Rave reviews for Lav Diaz, Charo Santos in Venice
The press preview had just wrapped up on Thursday, and the reviews for Lav Diaz’s latest film, “Ang Babaeng Humayo,” came out all over the Net with resounding swiftness the following day.
Critics have showered the country’s entry in the Main Competition of the 73rd Venice International Film Festival with raves in early reviews posted on Twitter and in the Hollywood Reporter website.
On Twitter, Jeroen Struys, chief film critic of the Flemish paper De Standaard, hails “Humayo” as a “profound and masterfully written heavyweight on resilience and [the Philippines]. Might win.”
Struys points out: “Diaz can make 3.5 hours fly by while other films seem to last forever.”
Lorenzo Esposito, editor of Film Parlato magazine, puts it succinctly: “Simply the best.”
Cineblog.it writer Antonio Maria Abate remarks: “Diaz goes evangelical, finding the right balance between his last work and the previous ones. Irresistible. And Golden Lion.”
Critic Clarence Tsui of the Hollywood Reporter agrees with the European reviewers and describes Diaz’s film as “a succinct, poignant revenge drama.”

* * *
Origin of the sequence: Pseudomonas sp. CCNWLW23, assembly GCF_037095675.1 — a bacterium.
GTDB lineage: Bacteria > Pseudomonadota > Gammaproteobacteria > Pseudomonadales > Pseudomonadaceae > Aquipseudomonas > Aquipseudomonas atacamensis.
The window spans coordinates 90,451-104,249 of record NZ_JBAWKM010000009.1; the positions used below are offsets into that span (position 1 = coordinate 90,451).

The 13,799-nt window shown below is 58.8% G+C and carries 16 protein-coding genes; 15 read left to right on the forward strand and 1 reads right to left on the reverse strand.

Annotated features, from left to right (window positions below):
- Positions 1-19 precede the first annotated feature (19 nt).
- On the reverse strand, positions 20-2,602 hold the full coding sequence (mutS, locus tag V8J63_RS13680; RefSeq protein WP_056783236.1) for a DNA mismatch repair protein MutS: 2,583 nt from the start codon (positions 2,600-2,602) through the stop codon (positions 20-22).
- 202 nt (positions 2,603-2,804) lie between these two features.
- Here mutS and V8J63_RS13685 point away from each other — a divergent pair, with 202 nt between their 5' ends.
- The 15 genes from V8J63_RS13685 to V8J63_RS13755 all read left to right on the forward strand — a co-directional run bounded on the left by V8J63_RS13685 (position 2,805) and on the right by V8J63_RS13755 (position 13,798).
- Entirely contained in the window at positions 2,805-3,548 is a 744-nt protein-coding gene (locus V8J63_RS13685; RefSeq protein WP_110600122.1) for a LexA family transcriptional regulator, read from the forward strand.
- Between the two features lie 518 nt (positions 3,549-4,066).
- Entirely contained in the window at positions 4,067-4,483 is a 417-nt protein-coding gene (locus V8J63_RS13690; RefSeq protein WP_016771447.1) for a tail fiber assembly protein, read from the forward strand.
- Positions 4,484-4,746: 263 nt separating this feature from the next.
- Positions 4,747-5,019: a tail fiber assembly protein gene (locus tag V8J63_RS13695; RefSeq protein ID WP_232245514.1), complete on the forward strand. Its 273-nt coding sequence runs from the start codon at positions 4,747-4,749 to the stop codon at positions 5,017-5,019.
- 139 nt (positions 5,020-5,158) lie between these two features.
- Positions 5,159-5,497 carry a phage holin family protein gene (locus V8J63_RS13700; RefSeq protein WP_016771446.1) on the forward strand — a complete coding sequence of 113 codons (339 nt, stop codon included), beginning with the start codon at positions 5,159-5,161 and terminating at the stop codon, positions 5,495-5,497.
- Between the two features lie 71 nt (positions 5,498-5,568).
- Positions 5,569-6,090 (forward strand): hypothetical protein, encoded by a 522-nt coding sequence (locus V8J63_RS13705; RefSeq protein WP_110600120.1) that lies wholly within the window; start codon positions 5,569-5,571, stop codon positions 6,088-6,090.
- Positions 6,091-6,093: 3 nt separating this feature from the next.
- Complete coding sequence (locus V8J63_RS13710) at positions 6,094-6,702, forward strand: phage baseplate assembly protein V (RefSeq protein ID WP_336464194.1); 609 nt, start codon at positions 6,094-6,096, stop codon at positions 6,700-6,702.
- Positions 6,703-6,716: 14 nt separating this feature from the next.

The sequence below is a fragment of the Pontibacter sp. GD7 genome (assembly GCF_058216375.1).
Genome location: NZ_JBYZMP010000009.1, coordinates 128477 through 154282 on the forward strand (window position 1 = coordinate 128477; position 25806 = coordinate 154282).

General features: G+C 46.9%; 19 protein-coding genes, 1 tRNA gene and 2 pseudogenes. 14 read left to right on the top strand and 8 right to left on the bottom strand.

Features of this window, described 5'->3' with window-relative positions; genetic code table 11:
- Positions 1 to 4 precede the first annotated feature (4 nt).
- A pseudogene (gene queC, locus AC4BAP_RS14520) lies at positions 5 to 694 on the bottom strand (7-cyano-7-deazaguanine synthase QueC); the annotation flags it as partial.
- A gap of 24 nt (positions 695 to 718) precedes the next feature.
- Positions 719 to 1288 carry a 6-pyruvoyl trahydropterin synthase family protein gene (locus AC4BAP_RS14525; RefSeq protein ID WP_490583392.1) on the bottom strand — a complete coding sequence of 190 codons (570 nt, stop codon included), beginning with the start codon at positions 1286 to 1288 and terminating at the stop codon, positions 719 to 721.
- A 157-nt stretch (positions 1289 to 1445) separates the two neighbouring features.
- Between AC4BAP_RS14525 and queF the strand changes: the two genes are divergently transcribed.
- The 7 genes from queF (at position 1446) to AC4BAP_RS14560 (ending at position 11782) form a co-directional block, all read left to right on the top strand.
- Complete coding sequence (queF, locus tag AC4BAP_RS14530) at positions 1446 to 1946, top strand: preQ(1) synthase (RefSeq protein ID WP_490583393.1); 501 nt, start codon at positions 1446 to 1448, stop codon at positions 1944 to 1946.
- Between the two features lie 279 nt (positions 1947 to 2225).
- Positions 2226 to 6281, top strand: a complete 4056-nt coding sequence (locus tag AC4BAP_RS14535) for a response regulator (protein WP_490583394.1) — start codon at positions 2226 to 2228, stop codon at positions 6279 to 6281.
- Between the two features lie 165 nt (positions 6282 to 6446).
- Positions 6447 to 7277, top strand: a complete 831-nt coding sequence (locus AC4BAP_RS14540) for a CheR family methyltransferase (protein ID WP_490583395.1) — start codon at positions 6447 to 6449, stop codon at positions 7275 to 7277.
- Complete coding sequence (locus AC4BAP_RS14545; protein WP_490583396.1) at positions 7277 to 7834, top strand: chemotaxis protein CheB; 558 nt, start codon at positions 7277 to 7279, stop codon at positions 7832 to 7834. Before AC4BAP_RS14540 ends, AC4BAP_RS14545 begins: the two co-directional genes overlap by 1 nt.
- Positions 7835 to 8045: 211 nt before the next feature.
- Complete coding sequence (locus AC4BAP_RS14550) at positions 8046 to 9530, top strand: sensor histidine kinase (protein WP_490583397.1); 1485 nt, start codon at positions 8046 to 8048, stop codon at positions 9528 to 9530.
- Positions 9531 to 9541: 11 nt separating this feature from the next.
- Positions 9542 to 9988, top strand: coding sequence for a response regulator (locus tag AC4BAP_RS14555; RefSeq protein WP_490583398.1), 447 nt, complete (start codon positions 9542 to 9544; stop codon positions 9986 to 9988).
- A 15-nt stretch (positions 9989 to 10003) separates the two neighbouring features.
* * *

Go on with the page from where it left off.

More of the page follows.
Tsui praises Diaz’s “immaculate imagery in high-contrast black and white” and lead actress Charo Santos’ “majestic” portrayal.
Compared to Diaz’s previous film, “Hele sa Hiwagang Hapis,” which won the Silver Bear Alfred Bauer Prize at the Berlinale last February, “Babaeng Humayo” is “simple, solid, self-contained and succinct,” says Tsui.
The US writer also takes note that, while Diaz has become more vocal and political in his past works, he has “opted for a more universal contemplation about the cruelty and absurdity of human existence” in his latest film.
In sum, “Babaeng Humayo,” according to Tsui, “is an immensely immersive and engaging tale about a wronged individual’s grueling struggle between reconciliation and revenge.”
Tsui likewise lauds Santos’ performance as “sturdy… [bringing] to fore the unstable emotional contours of a mentally unraveling avenger.”
Tsui opines that Diaz’s collaboration with “mainstream backers,” led by former ABS-CBN head Santos and Cinema One, “has seemingly infused focus and urgency” in the famously uncompromising filmmaker.
Still, Tsui asserts that “Babaeng Humayo” is not a “commercial sellout.” Rather, he insists, it is a “taut exercise, in which every shot burns with condensed emotions and human empathy… Diaz has taken conventional ingredients and produced something that is greater than the sum of its parts.”
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